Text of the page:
Bikes. So many bikes. Copenhagen feels like a city built for bikes where cars are allowed. At every intersection there are two sets of stop lights, one for cars, one for bikes. Each road has wide, often curb-separated bike lanes running each direction. Even bridges allow wide runways for cyclists. And, it’s a good thing they do. The bike shop keeper told us the most trafficked bridge sees over forty thousand bikes every day.
The town courtyards are primarily an acre-square bike parking lot (they were always full). The most famous bike in Copenhagen is the Christiania bike. It’s the centaur of bikes. The back looks like a traditional hybrid bike while the front boasts a boxy, wheelbarrow-like cargo area.
The first morning we were in Copenhagen we went straight to the bike shop nearby. We were sad that they didn’t have bikes with baby seats and they were convinced that no other bikes shops rented them either due to higher insurance risk. We could have rented a Christiania bike, but we weren’t confident in how Stella would handle riding in the cargo bay. Sadly, we walked away and decided we’d have to explore the city on foot.
About half way through the day, we passed a different bike shop and Lindsay noticed they had baby seats! We still had daylight left and the morning the next day, so we rented bikes for 24hrs. It was tons of fun.
Here are some of our highlights:
Nyhavn is iconic. It’s the beautiful street with colorful houses and a canal running down the center. Old-school boats slosh lazily in the water and, of course, a steady stream of bikes roll by. This place was fun to walk around. We grabbed two waffles-on-a-stick and enjoyed the ambience. The photos speak for themselves. Stella, who loves anything that looks like a balance beam, was excited to walk on the stones that topped the wall next to the canal. That made us a little nervous of course.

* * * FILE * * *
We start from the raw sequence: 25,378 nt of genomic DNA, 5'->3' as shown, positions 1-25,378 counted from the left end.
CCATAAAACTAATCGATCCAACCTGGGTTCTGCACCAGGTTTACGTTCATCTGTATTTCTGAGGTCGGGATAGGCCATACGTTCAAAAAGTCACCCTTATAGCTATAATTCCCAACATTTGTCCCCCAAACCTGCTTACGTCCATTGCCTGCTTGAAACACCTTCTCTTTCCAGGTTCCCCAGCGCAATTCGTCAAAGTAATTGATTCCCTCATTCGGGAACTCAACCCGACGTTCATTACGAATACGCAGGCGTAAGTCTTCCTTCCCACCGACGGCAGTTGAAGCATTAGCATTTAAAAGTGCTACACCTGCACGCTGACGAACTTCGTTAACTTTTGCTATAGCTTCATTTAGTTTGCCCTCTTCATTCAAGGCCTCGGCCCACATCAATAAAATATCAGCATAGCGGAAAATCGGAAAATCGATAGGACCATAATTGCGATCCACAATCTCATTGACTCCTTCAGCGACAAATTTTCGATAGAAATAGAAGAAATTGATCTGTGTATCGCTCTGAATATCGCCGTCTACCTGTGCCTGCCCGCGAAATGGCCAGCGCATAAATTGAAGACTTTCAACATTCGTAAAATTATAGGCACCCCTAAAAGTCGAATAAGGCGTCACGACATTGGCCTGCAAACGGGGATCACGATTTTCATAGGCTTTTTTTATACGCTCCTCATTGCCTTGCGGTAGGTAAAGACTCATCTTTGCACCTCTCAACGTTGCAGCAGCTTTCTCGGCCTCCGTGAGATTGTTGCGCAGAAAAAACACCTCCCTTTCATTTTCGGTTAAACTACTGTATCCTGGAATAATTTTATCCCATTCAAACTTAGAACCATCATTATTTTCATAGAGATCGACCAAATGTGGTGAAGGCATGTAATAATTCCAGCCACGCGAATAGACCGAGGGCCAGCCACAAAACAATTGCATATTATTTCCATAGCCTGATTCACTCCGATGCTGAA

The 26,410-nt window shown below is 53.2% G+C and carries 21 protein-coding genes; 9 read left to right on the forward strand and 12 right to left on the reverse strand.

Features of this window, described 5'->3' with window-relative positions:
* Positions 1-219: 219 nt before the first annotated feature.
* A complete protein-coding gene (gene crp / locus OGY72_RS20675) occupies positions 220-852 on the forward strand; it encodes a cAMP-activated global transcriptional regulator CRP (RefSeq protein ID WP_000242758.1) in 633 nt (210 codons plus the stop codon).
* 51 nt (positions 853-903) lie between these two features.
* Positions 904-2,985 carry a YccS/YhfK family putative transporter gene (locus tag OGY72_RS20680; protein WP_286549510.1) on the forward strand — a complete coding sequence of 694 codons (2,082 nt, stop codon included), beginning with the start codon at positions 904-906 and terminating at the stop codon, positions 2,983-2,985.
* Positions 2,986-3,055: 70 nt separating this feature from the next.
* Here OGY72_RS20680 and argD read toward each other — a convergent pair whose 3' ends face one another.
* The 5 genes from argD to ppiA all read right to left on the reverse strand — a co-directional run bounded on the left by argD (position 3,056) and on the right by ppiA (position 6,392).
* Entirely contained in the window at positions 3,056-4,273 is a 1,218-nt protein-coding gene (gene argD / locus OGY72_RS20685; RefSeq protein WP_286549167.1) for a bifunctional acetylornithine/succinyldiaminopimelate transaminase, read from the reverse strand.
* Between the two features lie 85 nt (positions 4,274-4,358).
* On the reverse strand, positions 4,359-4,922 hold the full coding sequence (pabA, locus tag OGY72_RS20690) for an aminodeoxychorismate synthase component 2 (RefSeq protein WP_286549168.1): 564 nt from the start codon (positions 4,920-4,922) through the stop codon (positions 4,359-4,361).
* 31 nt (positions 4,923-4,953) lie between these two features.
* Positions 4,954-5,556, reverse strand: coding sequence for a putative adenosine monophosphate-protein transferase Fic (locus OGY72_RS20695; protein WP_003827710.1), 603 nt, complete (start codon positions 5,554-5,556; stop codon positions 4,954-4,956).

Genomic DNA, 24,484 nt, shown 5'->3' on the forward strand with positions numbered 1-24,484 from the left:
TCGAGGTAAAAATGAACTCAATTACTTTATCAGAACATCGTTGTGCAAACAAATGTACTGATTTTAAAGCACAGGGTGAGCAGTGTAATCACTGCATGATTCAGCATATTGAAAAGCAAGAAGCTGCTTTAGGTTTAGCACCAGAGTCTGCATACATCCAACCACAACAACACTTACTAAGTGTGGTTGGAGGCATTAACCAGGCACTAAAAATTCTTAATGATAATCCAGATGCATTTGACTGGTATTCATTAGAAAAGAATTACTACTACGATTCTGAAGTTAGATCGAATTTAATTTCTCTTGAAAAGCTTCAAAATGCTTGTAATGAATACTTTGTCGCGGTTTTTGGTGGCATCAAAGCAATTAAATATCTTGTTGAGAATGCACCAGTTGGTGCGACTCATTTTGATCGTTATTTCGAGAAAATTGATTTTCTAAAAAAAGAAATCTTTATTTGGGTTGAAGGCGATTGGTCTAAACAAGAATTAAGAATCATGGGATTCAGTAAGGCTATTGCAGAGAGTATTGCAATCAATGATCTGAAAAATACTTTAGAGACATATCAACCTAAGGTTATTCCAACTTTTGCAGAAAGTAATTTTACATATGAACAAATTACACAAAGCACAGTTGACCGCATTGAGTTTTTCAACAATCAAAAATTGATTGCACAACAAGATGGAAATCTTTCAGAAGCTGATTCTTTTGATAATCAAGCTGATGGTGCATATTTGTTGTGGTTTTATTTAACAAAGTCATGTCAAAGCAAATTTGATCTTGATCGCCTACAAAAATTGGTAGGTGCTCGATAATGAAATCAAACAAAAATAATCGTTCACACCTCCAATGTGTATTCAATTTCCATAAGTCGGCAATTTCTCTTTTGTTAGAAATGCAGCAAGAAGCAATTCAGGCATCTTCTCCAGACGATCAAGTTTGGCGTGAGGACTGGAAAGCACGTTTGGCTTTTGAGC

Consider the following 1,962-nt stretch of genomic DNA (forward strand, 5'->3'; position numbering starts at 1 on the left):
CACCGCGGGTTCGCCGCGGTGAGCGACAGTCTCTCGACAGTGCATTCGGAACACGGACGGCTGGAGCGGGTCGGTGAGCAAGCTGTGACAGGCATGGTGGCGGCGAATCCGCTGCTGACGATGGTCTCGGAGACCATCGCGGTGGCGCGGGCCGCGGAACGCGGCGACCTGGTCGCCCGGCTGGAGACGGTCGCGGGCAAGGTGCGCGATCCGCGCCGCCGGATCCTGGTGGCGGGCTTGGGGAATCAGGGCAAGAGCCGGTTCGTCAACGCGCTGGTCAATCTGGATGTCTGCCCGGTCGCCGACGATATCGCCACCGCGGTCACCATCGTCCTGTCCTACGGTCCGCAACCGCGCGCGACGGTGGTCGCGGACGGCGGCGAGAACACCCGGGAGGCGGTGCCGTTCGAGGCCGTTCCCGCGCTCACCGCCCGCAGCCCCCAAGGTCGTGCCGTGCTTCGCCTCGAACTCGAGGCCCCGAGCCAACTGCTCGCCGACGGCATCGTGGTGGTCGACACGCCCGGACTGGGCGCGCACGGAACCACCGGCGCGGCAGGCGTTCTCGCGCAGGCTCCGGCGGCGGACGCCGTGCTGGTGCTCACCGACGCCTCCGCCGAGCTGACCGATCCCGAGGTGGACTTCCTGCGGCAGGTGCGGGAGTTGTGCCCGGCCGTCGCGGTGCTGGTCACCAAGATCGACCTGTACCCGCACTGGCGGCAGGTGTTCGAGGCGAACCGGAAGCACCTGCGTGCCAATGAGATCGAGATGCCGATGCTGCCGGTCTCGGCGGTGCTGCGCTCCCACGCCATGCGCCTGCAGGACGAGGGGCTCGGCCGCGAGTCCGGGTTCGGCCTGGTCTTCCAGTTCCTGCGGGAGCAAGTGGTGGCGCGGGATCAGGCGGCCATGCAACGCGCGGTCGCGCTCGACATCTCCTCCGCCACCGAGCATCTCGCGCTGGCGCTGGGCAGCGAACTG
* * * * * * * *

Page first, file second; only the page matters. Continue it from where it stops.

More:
This statue of Hans Christian Andersen fame was a great destination on our walk along the water. The statue itself is nice and certainly feels special knowing it’s role in inspiring the well-known daring tale, but the quaint walk along the water was the highlight for me. This edge of the city feels so peaceful since it is out of the bike thoroughfare. It also presents an interesting juxtaposition between old and new. The buildings and many of the boats look centuries old, but on the skyline in the water are large wind turbines providing clean energy for the city.
We biked several miles around and through the city. We even made it out to the beach. Stella loved being on a bike and every time we got off, she was disappointed. Now, every time she sees a bike she points at it longingly. When we come back, I plan to spend more time in the Norrebro part of the city. The little time we did spend there left me with an almost Brooklyn feel. On the outskirts of Norrebro there is apparently a very interesting immigrant art area as well. The 36 hours we had on the ground wasn’t quite enough to see it all.
No trip is complete without trying some local food. In Copenhagen it was Smørrebrød. It’s the Danish take on the European favorite open-faced sandwich. We went to Slotskaelderen, a family-run shop since 1910 situated in a basement. Turns out they don’t have a menu, but rather a table of prepared food as examples. You let them know which looks good and they prepare a fresh plate. Everything looked foreign and most of the time I had only a slight guess as to what it was. In the end I selected three plates, each served as an open sandwich:
It was only after we sat down and ordered that we noticed the Michelin icon on the wall. It certainly made us wonder how much this lunch would cost (the “visual” menu didn’t have prices). Turns out it wasn’t too bad.
I thought all of the dishes were unique and fun to try. Stella surprises us again by going straight for the caviar and then back for more and more.
Thanks for reading,